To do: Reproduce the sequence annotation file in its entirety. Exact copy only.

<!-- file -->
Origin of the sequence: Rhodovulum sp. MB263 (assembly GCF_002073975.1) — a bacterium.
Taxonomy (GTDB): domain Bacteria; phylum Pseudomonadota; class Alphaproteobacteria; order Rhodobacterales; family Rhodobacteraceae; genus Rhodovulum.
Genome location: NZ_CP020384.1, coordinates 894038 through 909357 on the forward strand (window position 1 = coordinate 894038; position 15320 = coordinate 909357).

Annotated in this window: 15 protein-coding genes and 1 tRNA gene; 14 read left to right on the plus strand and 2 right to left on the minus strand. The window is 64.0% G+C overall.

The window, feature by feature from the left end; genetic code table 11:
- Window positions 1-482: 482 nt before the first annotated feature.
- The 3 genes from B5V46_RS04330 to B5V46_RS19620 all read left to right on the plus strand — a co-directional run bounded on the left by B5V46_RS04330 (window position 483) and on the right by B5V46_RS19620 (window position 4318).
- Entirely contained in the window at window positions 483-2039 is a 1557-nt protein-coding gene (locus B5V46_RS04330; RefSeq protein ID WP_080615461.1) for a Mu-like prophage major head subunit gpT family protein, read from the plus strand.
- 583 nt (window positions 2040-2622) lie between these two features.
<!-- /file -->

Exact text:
Origin of the sequence: Rhodovulum sp. MB263 (assembly GCF_002073975.1) — a bacterium.
Taxonomy (GTDB): domain Bacteria; phylum Pseudomonadota; class Alphaproteobacteria; order Rhodobacterales; family Rhodobacteraceae; genus Rhodovulum.
Genome location: NZ_CP020384.1, coordinates 894038 through 909357 on the forward strand (window position 1 = coordinate 894038; position 15320 = coordinate 909357).

Annotated in this window: 15 protein-coding genes and 1 tRNA gene; 14 read left to right on the plus strand and 2 right to left on the minus strand. The window is 64.0% G+C overall.

The window, feature by feature from the left end; genetic code table 11:
- Window positions 1-482: 482 nt before the first annotated feature.
- The 3 genes from B5V46_RS04330 to B5V46_RS19620 all read left to right on the plus strand — a co-directional run bounded on the left by B5V46_RS04330 (window position 483) and on the right by B5V46_RS19620 (window position 4318).
- Entirely contained in the window at window positions 483-2039 is a 1557-nt protein-coding gene (locus B5V46_RS04330; RefSeq protein ID WP_080615461.1) for a Mu-like prophage major head subunit gpT family protein, read from the plus strand.
- 583 nt (window positions 2040-2622) lie between these two features.